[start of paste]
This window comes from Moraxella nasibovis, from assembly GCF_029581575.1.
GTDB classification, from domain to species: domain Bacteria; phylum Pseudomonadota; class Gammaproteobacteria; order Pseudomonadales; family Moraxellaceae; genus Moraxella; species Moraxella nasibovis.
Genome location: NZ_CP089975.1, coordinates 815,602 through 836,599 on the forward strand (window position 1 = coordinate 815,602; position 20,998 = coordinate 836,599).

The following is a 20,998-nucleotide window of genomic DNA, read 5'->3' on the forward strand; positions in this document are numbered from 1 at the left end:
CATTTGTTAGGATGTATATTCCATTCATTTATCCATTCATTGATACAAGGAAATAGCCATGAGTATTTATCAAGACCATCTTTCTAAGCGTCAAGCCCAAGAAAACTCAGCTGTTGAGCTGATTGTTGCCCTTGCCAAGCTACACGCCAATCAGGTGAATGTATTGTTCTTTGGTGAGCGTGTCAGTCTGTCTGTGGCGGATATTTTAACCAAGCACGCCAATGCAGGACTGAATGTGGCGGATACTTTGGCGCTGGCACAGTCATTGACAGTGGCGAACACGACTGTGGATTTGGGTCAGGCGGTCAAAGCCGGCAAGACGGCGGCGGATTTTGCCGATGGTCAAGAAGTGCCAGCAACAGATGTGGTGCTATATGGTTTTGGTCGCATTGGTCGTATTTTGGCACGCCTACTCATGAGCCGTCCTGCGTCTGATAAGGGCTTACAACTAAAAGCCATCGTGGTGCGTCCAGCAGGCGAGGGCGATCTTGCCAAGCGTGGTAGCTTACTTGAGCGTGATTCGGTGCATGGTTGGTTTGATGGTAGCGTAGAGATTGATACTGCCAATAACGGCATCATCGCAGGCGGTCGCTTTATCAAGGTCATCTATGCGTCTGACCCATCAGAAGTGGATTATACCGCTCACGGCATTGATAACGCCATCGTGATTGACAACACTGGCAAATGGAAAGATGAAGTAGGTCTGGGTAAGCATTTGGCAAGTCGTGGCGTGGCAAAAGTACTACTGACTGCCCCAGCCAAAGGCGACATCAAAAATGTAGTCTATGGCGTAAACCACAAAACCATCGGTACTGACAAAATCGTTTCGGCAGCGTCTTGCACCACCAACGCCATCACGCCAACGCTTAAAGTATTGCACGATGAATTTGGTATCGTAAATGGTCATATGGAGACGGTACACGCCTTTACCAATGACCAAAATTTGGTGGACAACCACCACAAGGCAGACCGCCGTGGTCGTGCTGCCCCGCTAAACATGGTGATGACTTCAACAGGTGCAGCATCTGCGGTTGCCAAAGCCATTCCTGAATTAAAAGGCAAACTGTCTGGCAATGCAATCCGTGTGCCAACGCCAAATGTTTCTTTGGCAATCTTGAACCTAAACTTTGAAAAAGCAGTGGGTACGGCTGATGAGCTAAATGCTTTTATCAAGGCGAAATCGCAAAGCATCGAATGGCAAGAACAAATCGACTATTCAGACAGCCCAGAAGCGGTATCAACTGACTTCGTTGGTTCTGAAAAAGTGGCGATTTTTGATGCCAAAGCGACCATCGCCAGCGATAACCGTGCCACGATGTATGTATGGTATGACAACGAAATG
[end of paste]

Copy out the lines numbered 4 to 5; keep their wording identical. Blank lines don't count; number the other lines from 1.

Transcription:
The following is a 20,998-nucleotide window of genomic DNA, read 5'->3' on the forward strand; positions in this document are numbered from 1 at the left end:
CATTTGTTAGGATGTATATTCCATTCATTTATCCATTCATTGATACAAGGAAATAGCCATGAGTATTTATCAAGACCATCTTTCTAAGCGTCAAGCCCAAGAAAACTCAGCTGTTGAGCTGATTGTTGCCCTTGCCAAGCTACACGCCAATCAGGTGAATGTATTGTTCTTTGGTGAGCGTGTCAGTCTGTCTGTGGCGGATATTTTAACCAAGCACGCCAATGCAGGACTGAATGTGGCGGATACTTTGGCGCTGGCACAGTCATTGACAGTGGCGAACACGACTGTGGATTTGGGTCAGGCGGTCAAAGCCGGCAAGACGGCGGCGGATTTTGCCGATGGTCAAGAAGTGCCAGCAACAGATGTGGTGCTATATGGTTTTGGTCGCATTGGTCGTATTTTGGCACGCCTACTCATGAGCCGTCCTGCGTCTGATAAGGGCTTACAACTAAAAGCCATCGTGGTGCGTCCAGCAGGCGAGGGCGATCTTGCCAAGCGTGGTAGCTTACTTGAGCGTGATTCGGTGCATGGTTGGTTTGATGGTAGCGTAGAGATTGATACTGCCAATAACGGCATCATCGCAGGCGGTCGCTTTATCAAGGTCATCTATGCGTCTGACCCATCAGAAGTGGATTATACCGCTCACGGCATTGATAACGCCATCGTGATTGACAACACTGGCAAATGGAAAGATGAAGTAGGTCTGGGTAAGCATTTGGCAAGTCGTGGCGTGGCAAAAGTACTACTGACTGCCCCAGCCAAAGGCGACATCAAAAATGTAGTCTATGGCGTAAACCACAAAACCATCGGTACTGACAAAATCGTTTCGGCAGCGTCTTGCACCACCAACGCCATCACGCCAACGCTTAAAGTATTGCACGATGAATTTGGTATCGTAAATGGTCATATGGAGACGGTACACGCCTTTACCAATGACCAAAATTTGGTGGACAACCACCACAAGGCAGACCGCCGTGGTCGTGCTGCCCCGCTAAACATGGTGATGACTTCAACAGGTGCAGCATCTGCGGTTGCCAAAGCCATTCCTGAATTAAAAGGCAAACTGTCTGGCAATGCAATCCGTGTGCCAACGCCAAATGTTTCTTTGGCAATCTTGAACCTAAACTTTGAAAAAGCAGTGGGTACGGCTGATGAGCTAAATGCTTTTATCAAGGCGAAATCGCAAAGCATCGAATGGCAAGAACAAATCGACTATTCAGACAGCCCAGAAGCGGTATCAACTGACTTCGTTGGTTCTGAAAAAGTGGCGATTTTTGATGCCAAAGCGACCATCGCCAGCGATAACCGTGCCACGATGTATGTATGGTATGACAACGAAATG